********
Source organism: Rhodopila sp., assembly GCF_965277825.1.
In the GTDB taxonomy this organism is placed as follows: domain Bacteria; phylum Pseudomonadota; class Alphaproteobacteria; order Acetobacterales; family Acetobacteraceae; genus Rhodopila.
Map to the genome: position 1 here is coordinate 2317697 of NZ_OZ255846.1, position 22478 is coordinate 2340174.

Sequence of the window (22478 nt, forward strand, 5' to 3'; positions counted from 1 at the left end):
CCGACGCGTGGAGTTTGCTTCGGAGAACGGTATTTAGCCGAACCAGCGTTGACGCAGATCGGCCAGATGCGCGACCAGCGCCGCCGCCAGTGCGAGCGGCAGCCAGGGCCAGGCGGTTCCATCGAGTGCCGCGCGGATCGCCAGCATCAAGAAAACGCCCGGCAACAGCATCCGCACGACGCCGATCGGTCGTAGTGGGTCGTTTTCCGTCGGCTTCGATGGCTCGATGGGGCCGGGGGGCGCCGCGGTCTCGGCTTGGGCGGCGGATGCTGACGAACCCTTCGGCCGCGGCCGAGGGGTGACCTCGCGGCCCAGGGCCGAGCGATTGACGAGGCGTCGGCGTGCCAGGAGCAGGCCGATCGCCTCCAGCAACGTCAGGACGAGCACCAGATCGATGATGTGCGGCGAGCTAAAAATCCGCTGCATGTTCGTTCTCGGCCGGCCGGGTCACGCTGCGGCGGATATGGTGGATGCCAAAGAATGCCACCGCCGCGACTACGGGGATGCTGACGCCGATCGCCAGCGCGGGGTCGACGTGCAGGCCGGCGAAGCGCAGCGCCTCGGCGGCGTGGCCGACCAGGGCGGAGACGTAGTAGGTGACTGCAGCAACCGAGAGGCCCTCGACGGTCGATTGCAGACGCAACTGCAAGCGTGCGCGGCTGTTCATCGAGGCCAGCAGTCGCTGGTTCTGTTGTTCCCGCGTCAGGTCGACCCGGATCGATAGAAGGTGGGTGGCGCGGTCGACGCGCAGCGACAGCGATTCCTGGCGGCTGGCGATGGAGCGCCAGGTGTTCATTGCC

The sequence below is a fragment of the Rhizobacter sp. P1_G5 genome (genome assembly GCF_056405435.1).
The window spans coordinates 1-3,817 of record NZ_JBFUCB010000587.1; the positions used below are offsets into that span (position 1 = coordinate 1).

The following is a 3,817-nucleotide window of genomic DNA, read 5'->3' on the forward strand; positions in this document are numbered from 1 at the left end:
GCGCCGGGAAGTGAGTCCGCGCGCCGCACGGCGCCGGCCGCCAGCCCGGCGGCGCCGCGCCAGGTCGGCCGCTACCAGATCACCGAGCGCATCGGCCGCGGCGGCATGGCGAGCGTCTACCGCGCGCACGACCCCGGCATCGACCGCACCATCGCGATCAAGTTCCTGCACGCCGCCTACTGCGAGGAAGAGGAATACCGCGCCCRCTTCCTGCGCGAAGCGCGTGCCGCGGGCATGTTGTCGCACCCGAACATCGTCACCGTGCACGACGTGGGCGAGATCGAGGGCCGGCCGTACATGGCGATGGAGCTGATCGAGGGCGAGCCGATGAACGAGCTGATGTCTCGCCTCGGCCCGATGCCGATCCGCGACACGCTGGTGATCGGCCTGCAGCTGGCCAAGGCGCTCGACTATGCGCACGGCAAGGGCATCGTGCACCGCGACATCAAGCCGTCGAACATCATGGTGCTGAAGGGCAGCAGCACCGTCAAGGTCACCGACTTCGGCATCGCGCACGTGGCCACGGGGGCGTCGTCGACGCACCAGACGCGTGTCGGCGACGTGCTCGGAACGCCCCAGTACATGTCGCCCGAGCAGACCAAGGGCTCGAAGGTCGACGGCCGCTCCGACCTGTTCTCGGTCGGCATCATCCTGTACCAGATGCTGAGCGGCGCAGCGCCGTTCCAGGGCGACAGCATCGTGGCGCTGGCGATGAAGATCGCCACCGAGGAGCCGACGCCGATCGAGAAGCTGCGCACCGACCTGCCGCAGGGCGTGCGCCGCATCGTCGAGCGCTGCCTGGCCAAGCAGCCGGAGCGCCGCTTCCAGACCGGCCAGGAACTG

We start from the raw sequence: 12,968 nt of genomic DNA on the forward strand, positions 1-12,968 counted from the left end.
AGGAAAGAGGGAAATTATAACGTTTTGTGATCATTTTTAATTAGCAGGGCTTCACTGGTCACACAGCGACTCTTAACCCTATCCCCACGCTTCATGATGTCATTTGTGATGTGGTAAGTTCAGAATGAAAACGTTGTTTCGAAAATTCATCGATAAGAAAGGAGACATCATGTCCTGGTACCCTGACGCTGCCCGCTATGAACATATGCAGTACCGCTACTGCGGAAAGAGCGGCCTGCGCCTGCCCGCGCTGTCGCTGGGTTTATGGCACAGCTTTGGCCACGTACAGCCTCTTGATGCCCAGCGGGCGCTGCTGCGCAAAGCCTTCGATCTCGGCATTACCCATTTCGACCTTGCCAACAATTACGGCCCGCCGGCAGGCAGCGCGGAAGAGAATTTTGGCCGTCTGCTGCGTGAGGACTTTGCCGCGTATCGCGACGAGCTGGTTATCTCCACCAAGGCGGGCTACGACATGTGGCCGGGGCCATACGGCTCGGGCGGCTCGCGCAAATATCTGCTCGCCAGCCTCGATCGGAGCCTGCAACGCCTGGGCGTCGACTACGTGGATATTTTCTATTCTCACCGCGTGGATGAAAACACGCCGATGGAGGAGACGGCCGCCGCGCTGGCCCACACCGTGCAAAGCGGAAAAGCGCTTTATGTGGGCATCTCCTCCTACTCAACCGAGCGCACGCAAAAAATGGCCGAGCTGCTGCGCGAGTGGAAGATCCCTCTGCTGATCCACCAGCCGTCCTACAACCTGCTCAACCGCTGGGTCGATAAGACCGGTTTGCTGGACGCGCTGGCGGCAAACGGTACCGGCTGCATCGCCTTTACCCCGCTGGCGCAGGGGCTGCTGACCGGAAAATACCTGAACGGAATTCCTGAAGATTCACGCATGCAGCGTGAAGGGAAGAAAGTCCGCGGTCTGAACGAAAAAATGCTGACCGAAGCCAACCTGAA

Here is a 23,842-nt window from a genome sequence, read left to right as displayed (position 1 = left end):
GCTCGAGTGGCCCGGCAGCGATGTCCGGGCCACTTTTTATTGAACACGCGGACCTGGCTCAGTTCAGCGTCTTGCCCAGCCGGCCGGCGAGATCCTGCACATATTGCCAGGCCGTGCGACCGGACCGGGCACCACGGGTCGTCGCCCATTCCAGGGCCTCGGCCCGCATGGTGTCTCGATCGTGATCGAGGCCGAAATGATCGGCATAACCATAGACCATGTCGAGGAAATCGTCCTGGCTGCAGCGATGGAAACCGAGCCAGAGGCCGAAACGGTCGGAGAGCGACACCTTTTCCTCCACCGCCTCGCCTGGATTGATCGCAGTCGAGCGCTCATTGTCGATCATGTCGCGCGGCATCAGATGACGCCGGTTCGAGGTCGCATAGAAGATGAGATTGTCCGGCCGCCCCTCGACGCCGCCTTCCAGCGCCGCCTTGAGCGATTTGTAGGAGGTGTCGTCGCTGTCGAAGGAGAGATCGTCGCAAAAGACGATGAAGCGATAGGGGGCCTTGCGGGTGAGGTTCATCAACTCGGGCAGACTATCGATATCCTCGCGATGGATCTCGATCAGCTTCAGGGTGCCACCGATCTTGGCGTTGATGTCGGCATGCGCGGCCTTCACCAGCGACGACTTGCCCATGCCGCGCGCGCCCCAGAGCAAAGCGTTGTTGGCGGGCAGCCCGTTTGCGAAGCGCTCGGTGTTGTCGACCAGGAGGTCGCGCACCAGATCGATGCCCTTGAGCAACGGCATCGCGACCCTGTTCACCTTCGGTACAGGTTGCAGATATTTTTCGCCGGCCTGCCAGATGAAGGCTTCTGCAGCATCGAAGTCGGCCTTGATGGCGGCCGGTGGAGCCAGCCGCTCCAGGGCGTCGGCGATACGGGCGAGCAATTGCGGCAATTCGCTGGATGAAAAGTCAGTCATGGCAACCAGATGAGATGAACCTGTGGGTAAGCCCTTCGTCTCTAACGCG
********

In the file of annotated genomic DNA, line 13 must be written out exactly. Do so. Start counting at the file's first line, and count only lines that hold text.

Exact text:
GCTCGAGTGGCCCGGCAGCGATGTCCGGGCCACTTTTTATTGAACACGCGGACCTGGCTCAGTTCAGCGTCTTGCCCAGCCGGCCGGCGAGATCCTGCACATATTGCCAGGCCGTGCGACCGGACCGGGCACCACGGGTCGTCGCCCATTCCAGGGCCTCGGCCCGCATGGTGTCTCGATCGTGATCGAGGCCGAAATGATCGGCATAACCATAGACCATGTCGAGGAAATCGTCCTGGCTGCAGCGATGGAAACCGAGCCAGAGGCCGAAACGGTCGGAGAGCGACACCTTTTCCTCCACCGCCTCGCCTGGATTGATCGCAGTCGAGCGCTCATTGTCGATCATGTCGCGCGGCATCAGATGACGCCGGTTCGAGGTCGCATAGAAGATGAGATTGTCCGGCCGCCCCTCGACGCCGCCTTCCAGCGCCGCCTTGAGCGATTTGTAGGAGGTGTCGTCGCTGTCGAAGGAGAGATCGTCGCAAAAGACGATGAAGCGATAGGGGGCCTTGCGGGTGAGGTTCATCAACTCGGGCAGACTATCGATATCCTCGCGATGGATCTCGATCAGCTTCAGGGTGCCACCGATCTTGGCGTTGATGTCGGCATGCGCGGCCTTCACCAGCGACGACTTGCCCATGCCGCGCGCGCCCCAGAGCAAAGCGTTGTTGGCGGGCAGCCCGTTTGCGAAGCGCTCGGTGTTGTCGACCAGGAGGTCGCGCACCAGATCGATGCCCTTGAGCAACGGCATCGCGACCCTGTTCACCTTCGGTACAGGTTGCAGATATTTTTCGCCGGCCTGCCAGATGAAGGCTTCTGCAGCATCGAAGTCGGCCTTGATGGCGGCCGGTGGAGCCAGCCGCTCCAGGGCGTCGGCGATACGGGCGAGCAATTGCGGCAATTCGCTGGATGAAAAGTCAGTCATGGCAACCAGATGAGATGAACCTGTGGGTAAGCCCTTCGTCTCTAACGCG